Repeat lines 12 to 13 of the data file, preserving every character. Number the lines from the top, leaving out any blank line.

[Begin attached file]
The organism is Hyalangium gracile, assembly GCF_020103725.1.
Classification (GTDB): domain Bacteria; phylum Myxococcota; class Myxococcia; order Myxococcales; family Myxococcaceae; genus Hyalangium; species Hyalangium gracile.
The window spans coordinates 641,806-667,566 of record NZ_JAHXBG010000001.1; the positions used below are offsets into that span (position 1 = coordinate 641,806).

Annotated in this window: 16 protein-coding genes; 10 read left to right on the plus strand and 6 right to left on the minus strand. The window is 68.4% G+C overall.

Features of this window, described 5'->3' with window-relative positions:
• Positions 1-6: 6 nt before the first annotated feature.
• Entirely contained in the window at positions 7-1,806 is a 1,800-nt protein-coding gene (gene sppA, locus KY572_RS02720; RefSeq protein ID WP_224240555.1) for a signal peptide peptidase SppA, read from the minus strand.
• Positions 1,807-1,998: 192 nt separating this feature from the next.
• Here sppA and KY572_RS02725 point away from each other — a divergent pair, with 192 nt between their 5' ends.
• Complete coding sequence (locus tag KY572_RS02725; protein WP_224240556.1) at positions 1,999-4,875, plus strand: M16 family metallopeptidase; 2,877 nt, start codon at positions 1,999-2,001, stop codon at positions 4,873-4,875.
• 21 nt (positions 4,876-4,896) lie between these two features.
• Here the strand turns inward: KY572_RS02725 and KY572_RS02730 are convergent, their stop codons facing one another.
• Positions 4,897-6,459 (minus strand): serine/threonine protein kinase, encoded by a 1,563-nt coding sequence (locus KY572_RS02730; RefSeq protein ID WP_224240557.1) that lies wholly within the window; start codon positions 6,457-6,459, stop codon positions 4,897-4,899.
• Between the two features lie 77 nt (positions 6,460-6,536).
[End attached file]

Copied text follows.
• Here the strand turns inward: KY572_RS02725 and KY572_RS02730 are convergent, their stop codons facing one another.
• Positions 4,897-6,459 (minus strand): serine/threonine protein kinase, encoded by a 1,563-nt coding sequence (locus KY572_RS02730; RefSeq protein ID WP_224240557.1) that lies wholly within the window; start codon positions 6,457-6,459, stop codon positions 4,897-4,899.